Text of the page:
Parents all over Canada whose children go missing will now be able to send a global alert and ask for help from fellow mobile users through an app on BlackBerry smartphones, iPhone and Android devices.
Poynt Corporation and the Missing Children Society of Canada have launched their previously announced geo-targeted notification system to push child search alerts to Poynt users globally. The app puts the ability to stop child abductions directly into the hands of people while they are going about their day.
“We know that this push system will bring children home,” says Missing Children executive director Amanda Pick. “Being able to immediately engage people in a pin-pointed area where we are conducting an investigation or where a missing child has recently been sighted is a game-changer in the search for missing children.”
Judy Peterson, mother of Lindsey Nicholls, says any technology that will help in the recovery of missing children is an important tool. Lindsey vanished on August 2, 1993 on her way to visit friends in rural British Columbia, Canada. She has not been seen or heard from since.
More than 50,000 children are reported missing in Canada every year.
“The concept of reaching out to all Poynt users in a specific region and being able to ask for their help is amazing,” Peterson said. “I can’t help thinking that if this technology existed 18 years ago when my 14-year old daughter vanished, we would have had answers.
A first-of-its-kind geo-targeted notification system through a mobile app, Poynt will assist in the timely location and recovery of missing or abducted children. When a child goes missing or new information on their whereabouts is received, time is of the utmost importance.
By pushing geo-relevant Child Search Alerts to Poynt users already in the vicinity of a missing child, Poynt and Missing Children will be able to quickly disseminate important information to aid in the recovery of missing children.
The Child Search Alerts will direct Poynt users to a mobile website where they can view information about the missing child including pictures, a physical description, background details, information about other potential people who are with the child, as well as the area the child is thought to be located.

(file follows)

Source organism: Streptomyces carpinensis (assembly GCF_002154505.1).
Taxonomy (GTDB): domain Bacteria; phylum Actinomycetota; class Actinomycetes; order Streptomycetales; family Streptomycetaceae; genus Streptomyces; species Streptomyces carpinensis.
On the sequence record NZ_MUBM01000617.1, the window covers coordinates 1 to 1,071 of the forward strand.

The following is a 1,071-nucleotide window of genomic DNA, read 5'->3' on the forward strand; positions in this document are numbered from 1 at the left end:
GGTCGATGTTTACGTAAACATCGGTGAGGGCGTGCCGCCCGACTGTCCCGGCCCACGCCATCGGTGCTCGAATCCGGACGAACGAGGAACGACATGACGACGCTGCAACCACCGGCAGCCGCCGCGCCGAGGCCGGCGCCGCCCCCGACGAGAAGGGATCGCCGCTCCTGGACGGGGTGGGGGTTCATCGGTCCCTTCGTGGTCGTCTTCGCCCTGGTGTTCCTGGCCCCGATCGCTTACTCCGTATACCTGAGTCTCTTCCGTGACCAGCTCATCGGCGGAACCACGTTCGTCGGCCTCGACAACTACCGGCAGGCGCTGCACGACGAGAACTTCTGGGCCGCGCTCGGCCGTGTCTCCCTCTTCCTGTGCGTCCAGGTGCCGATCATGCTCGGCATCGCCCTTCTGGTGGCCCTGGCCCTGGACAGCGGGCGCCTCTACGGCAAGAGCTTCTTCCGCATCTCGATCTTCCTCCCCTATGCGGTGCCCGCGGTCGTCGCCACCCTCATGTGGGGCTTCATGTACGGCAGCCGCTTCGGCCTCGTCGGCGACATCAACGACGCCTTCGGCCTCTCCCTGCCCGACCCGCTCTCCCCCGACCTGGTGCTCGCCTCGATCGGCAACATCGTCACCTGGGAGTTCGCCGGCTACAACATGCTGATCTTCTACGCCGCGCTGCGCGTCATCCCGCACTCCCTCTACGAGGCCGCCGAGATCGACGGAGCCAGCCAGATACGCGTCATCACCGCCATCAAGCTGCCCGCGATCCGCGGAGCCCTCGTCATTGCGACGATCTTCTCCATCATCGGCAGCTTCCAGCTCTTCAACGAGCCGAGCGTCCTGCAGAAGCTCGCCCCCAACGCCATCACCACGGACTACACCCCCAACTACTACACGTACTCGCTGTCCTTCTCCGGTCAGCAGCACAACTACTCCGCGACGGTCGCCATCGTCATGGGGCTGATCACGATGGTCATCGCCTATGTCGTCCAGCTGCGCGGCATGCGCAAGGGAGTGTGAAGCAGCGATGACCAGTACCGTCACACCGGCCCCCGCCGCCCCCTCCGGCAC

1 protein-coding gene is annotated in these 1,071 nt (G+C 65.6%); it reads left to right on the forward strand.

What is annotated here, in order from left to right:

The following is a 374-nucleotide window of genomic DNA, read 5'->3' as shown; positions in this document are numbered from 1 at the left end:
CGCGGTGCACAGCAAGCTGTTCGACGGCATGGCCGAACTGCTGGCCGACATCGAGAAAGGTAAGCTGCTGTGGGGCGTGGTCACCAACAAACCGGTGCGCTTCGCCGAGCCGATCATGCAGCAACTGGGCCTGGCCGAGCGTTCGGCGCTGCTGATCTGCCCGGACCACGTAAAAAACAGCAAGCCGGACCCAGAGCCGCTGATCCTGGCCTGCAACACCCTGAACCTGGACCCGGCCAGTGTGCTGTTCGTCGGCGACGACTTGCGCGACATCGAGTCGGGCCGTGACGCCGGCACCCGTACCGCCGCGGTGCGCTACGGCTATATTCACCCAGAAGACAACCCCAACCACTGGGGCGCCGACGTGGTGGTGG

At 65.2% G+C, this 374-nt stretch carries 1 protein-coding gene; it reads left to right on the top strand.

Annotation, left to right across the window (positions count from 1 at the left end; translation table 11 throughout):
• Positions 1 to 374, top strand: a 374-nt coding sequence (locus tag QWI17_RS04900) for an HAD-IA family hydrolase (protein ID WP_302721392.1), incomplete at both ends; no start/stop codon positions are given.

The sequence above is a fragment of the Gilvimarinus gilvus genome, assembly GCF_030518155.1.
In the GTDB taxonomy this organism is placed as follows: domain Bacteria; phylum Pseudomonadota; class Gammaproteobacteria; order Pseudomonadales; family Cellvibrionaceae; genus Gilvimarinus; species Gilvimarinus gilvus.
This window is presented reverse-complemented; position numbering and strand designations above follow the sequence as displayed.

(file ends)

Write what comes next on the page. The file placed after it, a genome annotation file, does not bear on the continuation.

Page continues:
“Being socially responsible and giving back to our community is an important part of how we feel we can make an impact. We value our families and locating missing children is a cause near and dear to us,” says Andrew Osis, Poynt president and chief executive officer. “The capabilities of our location technology to target an area at a critical moment where a child’s life can be saved, is the perfect fit for us.”
Missing Children Society of Canada will enter information that will create a child search alert containing timely information on a missing child which will in turn be sent to Poynt users in a specified geographic area. Poynt users will then be notified via push notification that a child has been potentially sighted within a relevant radius of where they were last sighted.
Users do not have to be using Poynt at the time to receive a notification; notifications will be made based on the Poynt users last known location. On iPhone, a pop-up dialogue will appear notifying the user that a missing child might be in their area. On Android and BlackBerry smartphones a notification icon will appear at the top of the phone. The system will have an opt-out option which can be found in the menu on each device.
Poynt is available as a free download for users in Canada, the United States, the United Kingdom, Germany, France, Italy, Spain and Australia on a variety of smart phones.
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